Price Volatility, Price Subsidy, Supply Response, Error Correction Model
The development of small developing states has long been influenced by foreign aid. Apart from the macro benefits of bridging the savings and investment gap and building the foreign exchange gap, it is also said to stabilise output price, provide price certainty and affect output price positively. In this paper I examine these three aspects in detail with respect to the price subsidy that Fiji’s sugar industry has been receiving over the last three decades. Price stability is measured by examining the conditional variance by estimating a GARCH (1,1) model and price certainty aspect is examined by testing if the forecast price is an unbiased and efficient predictor of the actual price. The price effect on supply response is examined by estimating the long and short run response equations. The price certainty analysis reveals that the forecast price is an unbiased and efficient predictor of actual price. The price stability test reveals that the world free market price is not volatile and therefore price stability is not a reason for preferential prices. Lastly, the supply response analysis reveals that in the long run, the price effect on output supply is transmitted via acreage change under sugarcane crop. In the short run, price has lagged effect on both sugarcane supply and acreage response. The inelastic price elasticities of output supply have important policy ramifications.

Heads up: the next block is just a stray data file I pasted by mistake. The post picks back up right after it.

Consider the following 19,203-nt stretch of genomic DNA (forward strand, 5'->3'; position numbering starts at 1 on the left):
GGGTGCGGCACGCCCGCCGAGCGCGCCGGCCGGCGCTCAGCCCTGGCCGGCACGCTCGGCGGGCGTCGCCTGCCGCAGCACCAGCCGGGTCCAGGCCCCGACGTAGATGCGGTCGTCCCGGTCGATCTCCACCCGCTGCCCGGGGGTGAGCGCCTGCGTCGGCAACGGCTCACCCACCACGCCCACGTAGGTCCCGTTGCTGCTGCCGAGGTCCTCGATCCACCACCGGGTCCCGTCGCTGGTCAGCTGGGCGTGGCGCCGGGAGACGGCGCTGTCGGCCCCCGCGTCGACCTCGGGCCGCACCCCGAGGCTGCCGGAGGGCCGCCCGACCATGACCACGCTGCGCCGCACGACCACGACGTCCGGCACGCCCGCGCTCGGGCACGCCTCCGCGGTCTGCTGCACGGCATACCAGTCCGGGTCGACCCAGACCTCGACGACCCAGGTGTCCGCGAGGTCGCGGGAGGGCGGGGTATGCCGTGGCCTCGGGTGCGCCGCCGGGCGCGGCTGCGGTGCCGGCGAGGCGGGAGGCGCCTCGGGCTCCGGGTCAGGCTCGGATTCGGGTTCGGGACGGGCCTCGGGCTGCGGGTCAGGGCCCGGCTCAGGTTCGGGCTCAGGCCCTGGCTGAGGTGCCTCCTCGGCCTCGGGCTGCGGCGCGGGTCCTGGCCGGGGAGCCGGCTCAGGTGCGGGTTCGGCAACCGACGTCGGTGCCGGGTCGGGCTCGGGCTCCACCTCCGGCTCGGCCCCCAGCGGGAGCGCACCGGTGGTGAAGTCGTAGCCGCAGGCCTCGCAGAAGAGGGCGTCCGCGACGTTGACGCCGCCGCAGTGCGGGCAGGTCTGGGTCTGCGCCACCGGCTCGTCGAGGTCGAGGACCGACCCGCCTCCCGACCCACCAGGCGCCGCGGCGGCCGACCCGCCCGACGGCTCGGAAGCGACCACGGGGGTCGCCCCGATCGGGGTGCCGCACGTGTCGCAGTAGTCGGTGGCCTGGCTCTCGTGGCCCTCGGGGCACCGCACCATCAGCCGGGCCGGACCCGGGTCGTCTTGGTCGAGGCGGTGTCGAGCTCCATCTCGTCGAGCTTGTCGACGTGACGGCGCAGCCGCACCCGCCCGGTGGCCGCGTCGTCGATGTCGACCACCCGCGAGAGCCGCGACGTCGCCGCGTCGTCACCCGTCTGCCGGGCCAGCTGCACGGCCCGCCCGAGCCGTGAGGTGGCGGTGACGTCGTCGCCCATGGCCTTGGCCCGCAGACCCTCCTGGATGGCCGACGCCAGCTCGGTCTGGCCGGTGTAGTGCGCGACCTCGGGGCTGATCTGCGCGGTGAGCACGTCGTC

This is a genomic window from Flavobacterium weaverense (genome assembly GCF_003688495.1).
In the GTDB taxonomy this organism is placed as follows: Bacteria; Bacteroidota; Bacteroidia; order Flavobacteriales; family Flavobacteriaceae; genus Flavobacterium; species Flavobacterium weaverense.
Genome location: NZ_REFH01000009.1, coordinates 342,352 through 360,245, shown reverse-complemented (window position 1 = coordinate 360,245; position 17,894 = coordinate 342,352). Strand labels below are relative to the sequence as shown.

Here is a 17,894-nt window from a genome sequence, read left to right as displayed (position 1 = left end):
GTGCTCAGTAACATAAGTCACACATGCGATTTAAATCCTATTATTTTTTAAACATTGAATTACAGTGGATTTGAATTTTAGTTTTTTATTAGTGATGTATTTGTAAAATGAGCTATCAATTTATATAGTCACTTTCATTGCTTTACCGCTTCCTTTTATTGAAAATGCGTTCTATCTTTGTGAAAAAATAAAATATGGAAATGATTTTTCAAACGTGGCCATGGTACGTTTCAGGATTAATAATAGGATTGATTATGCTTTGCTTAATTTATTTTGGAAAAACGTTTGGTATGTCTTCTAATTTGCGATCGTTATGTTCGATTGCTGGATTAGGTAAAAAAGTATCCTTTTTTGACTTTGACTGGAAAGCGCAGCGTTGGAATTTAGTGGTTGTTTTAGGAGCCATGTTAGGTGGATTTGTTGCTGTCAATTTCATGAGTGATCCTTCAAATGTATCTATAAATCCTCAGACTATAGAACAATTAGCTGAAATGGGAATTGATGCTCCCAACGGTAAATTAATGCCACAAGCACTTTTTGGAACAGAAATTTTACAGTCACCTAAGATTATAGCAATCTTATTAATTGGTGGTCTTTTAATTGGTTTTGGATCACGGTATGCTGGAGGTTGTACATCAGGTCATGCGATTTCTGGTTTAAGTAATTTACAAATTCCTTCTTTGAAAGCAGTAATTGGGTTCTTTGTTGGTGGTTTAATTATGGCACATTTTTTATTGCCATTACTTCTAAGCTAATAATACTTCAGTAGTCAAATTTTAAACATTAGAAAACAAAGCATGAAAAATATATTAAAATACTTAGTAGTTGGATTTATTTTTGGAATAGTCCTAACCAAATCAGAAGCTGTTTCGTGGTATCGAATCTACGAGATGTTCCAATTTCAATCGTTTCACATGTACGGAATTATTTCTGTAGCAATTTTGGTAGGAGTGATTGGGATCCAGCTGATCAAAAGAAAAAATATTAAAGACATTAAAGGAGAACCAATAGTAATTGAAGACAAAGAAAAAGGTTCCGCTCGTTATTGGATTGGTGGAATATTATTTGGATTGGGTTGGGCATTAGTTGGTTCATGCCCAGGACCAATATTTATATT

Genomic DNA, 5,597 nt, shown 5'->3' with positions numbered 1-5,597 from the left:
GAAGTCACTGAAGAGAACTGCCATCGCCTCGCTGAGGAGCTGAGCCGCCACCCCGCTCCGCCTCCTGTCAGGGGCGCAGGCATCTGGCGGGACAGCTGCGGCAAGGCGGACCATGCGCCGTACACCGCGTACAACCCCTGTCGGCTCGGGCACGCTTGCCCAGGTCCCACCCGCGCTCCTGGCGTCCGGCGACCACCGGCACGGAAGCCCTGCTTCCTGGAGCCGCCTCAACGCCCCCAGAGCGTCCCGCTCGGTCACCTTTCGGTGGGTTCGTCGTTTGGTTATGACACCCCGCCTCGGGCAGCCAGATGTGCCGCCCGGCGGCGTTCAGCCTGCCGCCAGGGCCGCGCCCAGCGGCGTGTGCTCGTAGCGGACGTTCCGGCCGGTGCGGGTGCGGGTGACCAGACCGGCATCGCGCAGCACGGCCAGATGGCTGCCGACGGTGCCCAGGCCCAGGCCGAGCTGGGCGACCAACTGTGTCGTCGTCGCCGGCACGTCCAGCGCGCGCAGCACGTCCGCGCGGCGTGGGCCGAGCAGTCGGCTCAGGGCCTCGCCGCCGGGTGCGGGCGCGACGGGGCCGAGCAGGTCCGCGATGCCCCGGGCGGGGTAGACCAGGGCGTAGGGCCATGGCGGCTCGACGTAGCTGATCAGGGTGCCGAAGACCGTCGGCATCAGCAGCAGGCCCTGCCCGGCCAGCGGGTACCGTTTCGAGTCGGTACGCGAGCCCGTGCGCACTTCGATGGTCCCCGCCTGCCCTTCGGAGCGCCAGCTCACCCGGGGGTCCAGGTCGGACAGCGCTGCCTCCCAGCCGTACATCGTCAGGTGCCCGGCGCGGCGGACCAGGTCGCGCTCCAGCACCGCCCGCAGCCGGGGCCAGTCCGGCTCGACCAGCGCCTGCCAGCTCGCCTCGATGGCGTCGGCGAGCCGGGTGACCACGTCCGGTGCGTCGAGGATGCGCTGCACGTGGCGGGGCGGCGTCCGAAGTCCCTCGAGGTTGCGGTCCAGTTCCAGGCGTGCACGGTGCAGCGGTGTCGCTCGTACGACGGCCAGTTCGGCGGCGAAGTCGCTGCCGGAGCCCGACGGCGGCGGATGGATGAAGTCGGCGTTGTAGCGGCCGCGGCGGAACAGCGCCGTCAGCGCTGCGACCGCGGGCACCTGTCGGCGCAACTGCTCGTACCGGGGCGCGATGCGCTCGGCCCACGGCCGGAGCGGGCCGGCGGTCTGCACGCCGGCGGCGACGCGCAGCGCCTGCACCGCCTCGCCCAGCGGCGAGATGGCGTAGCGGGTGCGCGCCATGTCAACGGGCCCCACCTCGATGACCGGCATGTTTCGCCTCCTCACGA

Key words: Price Volatility, Price Subsidy, Supply Response, Error Correction Model